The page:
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Assets and Beneficiaries: How to Steer Clear of the Common Estate Planning Pitfalls

Posted by : Premraj | Posted on : Tuesday, May 9, 2017


Most people know that it’s sensible to make a will and to review it from time to time. So it’s shocking to realize from research done in 2016 that most Americans have no will at all, let alone an up-to-date one. Older and richer people are more likely to have a will, but a quarter of even the better-off class of over 55s have not made a will.

Dying without a Will

If you die without a will, then your property passes to your family under the rules that are laid down in State law. Some of those rules can be surprising. For example, most people assume that if a married person dies without a will, their spouse inherits everything. That’s not necessarily true. In the state of New York, for example, if you die without a will, leaving a spouse and children, your spouse will only receive the first $50,000 and one-half of the balance of the estate. The children will inherit the rest.

That could lead to real trouble in the case of an estate consisting mainly of a house in the deceased’s sole name. The widow’s share of the house may not be much more than half of its value. If the family doesn’t get on well, the children could force a sale over their widowed parent’s head. A small estate consisting only of a house is exactly the type of estate where the deceased is least likely to leave a will.

If you don’t face up to deciding what will happen to your property, then the State will do the job for you, and the result may be far from what you would have wanted.

Thinking about the Future

To start your trust and estate planning, the first thing to do is to make a full list of all your assets (including things like insurance policies that won’t pass under your will). Then you need to think seriously about what should happen to them after your death.

Very importantly, you should also think about the question of trustees and guardians. If your children are minors, a major reason for making a will is to appoint a guardian to look after their interests. A guardianship appointment can be made to take effect only on the death of both parents. Accidents happen, and if both parents are killed in an accident, children shouldn’t be left in limbo, not knowing what will happen to them.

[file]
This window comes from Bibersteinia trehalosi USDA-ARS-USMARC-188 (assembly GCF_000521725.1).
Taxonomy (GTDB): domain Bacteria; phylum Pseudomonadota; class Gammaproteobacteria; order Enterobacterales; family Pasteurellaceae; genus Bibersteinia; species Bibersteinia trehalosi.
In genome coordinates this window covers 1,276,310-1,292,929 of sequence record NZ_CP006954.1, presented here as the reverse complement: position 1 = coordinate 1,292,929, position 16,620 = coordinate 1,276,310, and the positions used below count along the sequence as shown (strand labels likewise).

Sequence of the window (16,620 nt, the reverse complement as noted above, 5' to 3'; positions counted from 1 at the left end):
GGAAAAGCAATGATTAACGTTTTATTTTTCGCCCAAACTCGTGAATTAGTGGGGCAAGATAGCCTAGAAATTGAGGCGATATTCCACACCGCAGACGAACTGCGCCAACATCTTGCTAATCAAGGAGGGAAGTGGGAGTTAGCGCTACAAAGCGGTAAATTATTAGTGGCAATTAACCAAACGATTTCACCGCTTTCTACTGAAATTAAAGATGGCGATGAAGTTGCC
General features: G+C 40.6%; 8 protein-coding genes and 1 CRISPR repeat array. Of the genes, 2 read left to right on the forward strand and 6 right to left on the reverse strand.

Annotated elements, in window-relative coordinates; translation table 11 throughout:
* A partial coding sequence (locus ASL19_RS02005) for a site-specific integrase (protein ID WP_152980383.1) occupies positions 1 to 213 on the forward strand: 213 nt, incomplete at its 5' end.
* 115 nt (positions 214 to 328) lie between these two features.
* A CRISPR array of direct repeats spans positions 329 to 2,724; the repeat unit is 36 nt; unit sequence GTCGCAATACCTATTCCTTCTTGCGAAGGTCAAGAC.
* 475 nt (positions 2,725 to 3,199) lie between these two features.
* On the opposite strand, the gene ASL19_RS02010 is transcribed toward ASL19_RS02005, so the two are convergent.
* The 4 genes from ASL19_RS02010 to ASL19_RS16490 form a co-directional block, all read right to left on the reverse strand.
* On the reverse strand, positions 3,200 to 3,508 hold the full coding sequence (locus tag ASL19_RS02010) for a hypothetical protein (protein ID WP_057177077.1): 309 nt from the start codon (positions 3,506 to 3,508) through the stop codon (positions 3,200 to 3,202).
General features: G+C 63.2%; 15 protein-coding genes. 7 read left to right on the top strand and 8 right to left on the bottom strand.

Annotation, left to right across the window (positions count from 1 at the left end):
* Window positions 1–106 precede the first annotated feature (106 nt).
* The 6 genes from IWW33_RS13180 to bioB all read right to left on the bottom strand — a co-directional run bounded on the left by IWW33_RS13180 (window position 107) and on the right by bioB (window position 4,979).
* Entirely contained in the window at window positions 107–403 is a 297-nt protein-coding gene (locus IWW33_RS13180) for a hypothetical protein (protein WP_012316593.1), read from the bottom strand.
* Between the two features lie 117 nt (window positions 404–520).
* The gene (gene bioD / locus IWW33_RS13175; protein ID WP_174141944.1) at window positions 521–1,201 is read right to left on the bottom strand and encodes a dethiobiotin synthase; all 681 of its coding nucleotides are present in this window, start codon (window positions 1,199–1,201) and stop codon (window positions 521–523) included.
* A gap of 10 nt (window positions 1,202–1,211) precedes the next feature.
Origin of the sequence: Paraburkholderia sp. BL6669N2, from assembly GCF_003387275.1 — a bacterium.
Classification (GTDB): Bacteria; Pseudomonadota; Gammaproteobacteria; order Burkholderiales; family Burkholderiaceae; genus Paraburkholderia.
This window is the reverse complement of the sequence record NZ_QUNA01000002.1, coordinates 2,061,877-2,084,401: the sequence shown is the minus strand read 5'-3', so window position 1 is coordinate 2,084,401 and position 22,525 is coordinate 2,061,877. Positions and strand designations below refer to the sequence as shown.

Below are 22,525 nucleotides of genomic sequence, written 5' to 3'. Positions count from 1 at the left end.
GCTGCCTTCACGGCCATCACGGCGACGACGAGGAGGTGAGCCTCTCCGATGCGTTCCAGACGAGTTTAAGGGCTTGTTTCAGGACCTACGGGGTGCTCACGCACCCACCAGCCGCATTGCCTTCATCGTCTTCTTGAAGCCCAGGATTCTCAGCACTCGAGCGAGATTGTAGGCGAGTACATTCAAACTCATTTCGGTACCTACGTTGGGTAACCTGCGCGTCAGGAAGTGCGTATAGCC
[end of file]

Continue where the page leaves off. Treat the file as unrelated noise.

Choosing Trustees, Executors, and Guardians

You need to consider who you want to take care of things after you’ve gone. You should bear in mind that your trustee will have to deal with a lot of paperwork, even with a small estate. They need to be responsible people, who you can trust to chase up details and finish the job properly.

You can appoint a professional as executor, but then they will be entitled to charge according to their fee scale for any work done. People often prefer to appoint a trusted friend or relative, who can then choose to use a professional as necessary, having obtained quotes and made their own decision.

Family Disputes

Potentially, your executors may have to sort out any disputes that arise.

For example, if your will allows beneficiaries to choose items they want to inherit from your personal things, the executor would need to mediate if two beneficiaries wanted to take the same item. You probably believe that your family would be above fighting about small items of personal property, but it’s well-known that families fall out over this sort of thing.

Adult children sometimes have issues with their siblings and parents that have never been resolved, and a death in the family can bring out all that ancient emotional history. So your executor should be cool-headed and wise, and also should have a fair amount of time on their hands. In the case of appointing a guardian for minor children, it’s also important that the children and the guardian know and like each other.

Don’t Forget to Ask

Before you decide on these appointments, you must ask the potential trustee if they are happy to act. In the case of a guardian for your children, it’s doubly important that they understand and fully consent to the appointment for obvious reasons.

All in all, there are very few people who can say that they don’t need a will. Anyone who owns a house or a savings account, anyone with children, and anyone with valued personal possessions of any kind, should really find a lawyer and sort it out.

Take recommendations from friends and call round a few lawyers to get a quote for the will. Wills are often reasonably priced, as lawyers will hope to get the later estate business!

Stephan Reed is a digital marketing partner for Holbrook & Manter, a Columbus-based accounting firm.

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